Pavlensky sentenced for “Freedom”

Russian artist Petr Pavlensky has been sentenced to a year and four months in prison for his happening titled “Freedom”.

On May 19, 2016 Petr Pavlensky, a Russian artist, was sentenced to a year and four months of imprisonment for his happening titled “Freedom”. However, Pavlensky won’t serve the sentence as the case was deemed to be outdated. This happened even though from the very beginning, Pavlensky disagreed  with such a classification, because – as he claimed – “one has to take responsibility for one’s acts”.  In the justification of the sentence, the judge emphasized that Pavlensky “cynically abused moral norms” and that the damage caused by him amounts to twenty seven thousand rubles (over 360 Euros).

Solidarity with Maidan

Pavlensky’s case has been dragging on for two years now. The Freedom happening took place on February 23, 2014. Three days after the riots involving bloodshed on Maidan in Kiev, resulting in seventy-five fatalities, Pavlensky and a group of several people staged a happening in which they struck metal sheets with sticks, surrounded by Ukrainian flags, and burnt tires on the spot where an assassination attempt on Tsar Alexander II occurred in 1881. In this way, he imitated the protesters from Maidan, who had, on the day preceding Pavlensky’s happening, pressurized President Victor Yanukovych to step down. Yanukovych fled to Russia, where he remains until today.

Beating in police convoy

Before the sentence was announced by the court a few days ago, Pavlensky got beaten up during his detention in custody in a building adjacent to the Moscow Magistrate. “Every breath causes pain” – he wrote to his partner, Oksana Shalygina. He added that he suffered a knee injury as well as a fractured rib and internal bleeding. Pavlensky maintains that this is a standard practice in custody. Similarly to use of tasers, and beatings both with hands and truncheons. “Petr experienced that as well” – said Shalygina, while speaking to Radio Svoboda.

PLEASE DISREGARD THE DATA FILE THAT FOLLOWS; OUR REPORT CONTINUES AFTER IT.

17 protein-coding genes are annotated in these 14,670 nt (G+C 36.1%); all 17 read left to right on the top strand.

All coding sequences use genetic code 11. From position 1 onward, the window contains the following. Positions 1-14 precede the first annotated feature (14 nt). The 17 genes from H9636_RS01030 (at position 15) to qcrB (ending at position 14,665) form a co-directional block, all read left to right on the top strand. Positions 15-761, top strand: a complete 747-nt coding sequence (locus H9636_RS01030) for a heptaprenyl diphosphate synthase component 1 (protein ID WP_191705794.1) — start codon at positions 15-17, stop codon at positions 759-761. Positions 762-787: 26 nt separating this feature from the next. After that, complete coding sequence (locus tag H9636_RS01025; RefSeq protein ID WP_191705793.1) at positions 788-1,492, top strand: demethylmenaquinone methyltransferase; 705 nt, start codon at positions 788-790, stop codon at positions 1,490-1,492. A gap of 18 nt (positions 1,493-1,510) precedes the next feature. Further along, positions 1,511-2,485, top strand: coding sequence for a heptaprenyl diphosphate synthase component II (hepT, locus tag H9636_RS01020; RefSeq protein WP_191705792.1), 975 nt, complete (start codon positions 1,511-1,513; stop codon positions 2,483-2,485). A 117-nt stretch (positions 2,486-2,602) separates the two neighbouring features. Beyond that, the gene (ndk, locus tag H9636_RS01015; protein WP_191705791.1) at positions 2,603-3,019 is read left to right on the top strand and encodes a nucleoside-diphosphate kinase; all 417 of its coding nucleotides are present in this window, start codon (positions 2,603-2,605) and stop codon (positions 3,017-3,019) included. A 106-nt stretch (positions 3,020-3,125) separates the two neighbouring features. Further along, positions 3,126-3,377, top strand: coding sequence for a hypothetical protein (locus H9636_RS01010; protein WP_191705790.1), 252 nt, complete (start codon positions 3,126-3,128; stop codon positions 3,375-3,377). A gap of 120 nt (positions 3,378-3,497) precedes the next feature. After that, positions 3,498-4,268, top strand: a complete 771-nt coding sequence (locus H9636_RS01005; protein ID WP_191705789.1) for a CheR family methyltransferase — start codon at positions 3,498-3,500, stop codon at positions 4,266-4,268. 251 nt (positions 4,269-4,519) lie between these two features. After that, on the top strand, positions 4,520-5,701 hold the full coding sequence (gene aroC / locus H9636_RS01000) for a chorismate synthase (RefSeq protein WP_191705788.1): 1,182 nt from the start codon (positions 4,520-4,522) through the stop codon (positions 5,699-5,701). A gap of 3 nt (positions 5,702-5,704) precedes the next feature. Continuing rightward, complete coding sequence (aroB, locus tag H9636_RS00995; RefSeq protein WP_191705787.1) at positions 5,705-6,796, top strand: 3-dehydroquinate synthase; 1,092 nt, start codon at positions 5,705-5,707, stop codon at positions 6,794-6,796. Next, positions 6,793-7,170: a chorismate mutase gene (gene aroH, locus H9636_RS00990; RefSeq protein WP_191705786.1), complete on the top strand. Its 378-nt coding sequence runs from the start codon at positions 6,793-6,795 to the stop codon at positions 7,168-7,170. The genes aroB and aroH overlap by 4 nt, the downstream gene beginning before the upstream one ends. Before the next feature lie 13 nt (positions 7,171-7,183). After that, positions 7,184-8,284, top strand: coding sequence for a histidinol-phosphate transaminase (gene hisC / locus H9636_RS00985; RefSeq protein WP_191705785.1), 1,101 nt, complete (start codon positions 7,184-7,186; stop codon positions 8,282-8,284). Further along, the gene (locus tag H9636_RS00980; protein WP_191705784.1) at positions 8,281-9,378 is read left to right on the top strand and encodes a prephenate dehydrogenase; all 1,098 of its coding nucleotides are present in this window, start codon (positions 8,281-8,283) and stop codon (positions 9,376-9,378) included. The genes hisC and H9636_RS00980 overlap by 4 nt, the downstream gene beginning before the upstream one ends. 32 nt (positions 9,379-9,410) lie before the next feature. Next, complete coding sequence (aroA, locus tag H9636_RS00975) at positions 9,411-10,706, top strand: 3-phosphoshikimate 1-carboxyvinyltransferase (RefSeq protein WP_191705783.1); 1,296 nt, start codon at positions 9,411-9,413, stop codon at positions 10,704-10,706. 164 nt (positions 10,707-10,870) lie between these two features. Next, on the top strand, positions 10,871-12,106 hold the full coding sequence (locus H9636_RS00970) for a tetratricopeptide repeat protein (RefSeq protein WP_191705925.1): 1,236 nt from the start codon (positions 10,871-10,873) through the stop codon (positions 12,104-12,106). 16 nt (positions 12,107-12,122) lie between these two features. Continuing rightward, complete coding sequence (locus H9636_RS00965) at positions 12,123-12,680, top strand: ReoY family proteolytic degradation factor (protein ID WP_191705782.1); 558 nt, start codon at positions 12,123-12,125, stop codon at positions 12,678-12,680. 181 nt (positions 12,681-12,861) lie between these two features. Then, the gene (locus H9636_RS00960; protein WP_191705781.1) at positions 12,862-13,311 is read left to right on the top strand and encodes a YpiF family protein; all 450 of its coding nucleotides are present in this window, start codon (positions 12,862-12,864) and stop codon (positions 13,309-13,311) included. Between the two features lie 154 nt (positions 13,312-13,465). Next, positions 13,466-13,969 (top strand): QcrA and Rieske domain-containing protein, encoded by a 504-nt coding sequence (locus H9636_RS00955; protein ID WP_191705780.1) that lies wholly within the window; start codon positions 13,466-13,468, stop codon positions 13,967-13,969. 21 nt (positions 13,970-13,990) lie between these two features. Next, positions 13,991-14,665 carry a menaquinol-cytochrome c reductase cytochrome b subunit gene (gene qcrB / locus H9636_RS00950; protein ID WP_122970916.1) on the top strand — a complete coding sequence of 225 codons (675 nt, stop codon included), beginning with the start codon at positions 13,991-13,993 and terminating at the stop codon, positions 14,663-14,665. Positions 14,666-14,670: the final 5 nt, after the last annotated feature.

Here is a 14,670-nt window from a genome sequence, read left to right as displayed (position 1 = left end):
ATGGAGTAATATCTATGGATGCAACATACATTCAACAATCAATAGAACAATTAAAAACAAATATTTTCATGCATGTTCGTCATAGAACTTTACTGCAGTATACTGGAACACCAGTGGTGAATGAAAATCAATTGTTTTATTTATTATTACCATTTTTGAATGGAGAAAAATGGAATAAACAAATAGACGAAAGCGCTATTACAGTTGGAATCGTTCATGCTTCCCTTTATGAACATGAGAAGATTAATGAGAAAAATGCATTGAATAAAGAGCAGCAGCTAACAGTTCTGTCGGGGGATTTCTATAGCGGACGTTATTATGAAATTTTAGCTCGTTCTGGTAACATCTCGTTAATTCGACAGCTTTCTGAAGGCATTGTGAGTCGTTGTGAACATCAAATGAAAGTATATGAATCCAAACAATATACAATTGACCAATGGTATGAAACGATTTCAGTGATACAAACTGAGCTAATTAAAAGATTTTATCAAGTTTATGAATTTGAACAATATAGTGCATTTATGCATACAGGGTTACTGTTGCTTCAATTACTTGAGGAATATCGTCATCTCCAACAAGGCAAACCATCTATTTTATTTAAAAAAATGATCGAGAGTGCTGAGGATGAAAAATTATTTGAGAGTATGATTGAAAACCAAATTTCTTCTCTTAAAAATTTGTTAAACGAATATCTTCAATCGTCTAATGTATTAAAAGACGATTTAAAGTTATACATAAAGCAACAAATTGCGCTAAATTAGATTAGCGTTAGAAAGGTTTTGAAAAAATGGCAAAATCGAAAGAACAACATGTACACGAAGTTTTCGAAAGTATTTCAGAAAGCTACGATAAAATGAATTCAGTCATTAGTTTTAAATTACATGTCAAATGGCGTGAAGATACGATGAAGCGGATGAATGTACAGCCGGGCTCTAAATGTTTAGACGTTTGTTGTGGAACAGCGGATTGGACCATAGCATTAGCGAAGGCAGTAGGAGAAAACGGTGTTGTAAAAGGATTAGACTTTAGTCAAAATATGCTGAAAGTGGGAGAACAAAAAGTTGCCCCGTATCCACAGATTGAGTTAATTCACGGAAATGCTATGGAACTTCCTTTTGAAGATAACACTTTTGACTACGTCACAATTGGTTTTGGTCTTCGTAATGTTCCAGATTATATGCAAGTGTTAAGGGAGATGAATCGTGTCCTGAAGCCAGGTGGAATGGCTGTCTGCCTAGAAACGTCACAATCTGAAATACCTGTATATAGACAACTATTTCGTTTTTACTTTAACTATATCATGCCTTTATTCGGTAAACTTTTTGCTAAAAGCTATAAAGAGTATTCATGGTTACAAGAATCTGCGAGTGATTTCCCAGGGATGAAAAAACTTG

The information about the beatings was passed on to Shalygina together with acceptance Pavlensky’s speech to be presented at the ceremony of the Havel Prize for Creative Dissent, which will be presented to Shalygina on his behalf.

The prison doctor who examined Pavlensky obviously did not report any injuries.

“Let him go to Ukraine”

The trial abounded in unusual events. At the end of April, during a session regarding Freedom, several prostitutes turned up as defense witnesses. Pavlensky revealed to have paid them to appear before the court. Although they were defense witnesses, they criticized his happening and called him a vandal. As the portal Media Zona reported:

– Do you consider Petr Pavlensky an artist? Dmitrij Dinze, the artist’s lawyer, asks the witness Jelena Posadski.

– In a sense, I do, it’s self-expression, but it should be performed in a closed space.

– Do you believe this happening to be street art?

– No.

Later the witness, answering a question from the prosecutor, commented: If he wants to commemorate those killed on Maidan, let him go to Ukraine.

 In a letter to Shalygina published by Radio Svoboda, Pavlensky explains why he paid prostitutes to turn up in court. “Whether you like it or not, there is no difference between prostitutes, judges, prosecutors, teachers, managing directors and clerks. They are all the same. The political reality defined all of them and put them all in their place”.

 From the very beginning, the authorities, who do not realize their own involvement in Pavlensky’s art projects, have played a crucial role. “The authorities always remain the key actor of Petr’s happenings”, said Shalygina to Dziennik Opinii, commenting the trial that was initiated after the happening Danger, in which Pavlensky set fire to the door of the seat of the Federal Security Service, the ill-reputed Lubyanka. “Now Petr has managed to penetrate the system of surveillance mechanisms even further. I believe that thanks to this trial, we will obtain ample material including surprising information”.

It is because of the latter case that Pavlensky will remain in custody.


This article originally appeared on Dziennik Opinii. Translated by Aleksandra Hołubowicz.


Paweł Pieniążek
Pawel Pieniazek is a Polish journalist. He is a contributor to major Polish media, including Tygodnik Powszechny, Gazeta Wyborcza, Krytyka Polityczna, and New Eastern Europe, and is a freelance contributor to Polish radio. In 2015 he was named as a Poynter Fellow in Journalism at Yale University.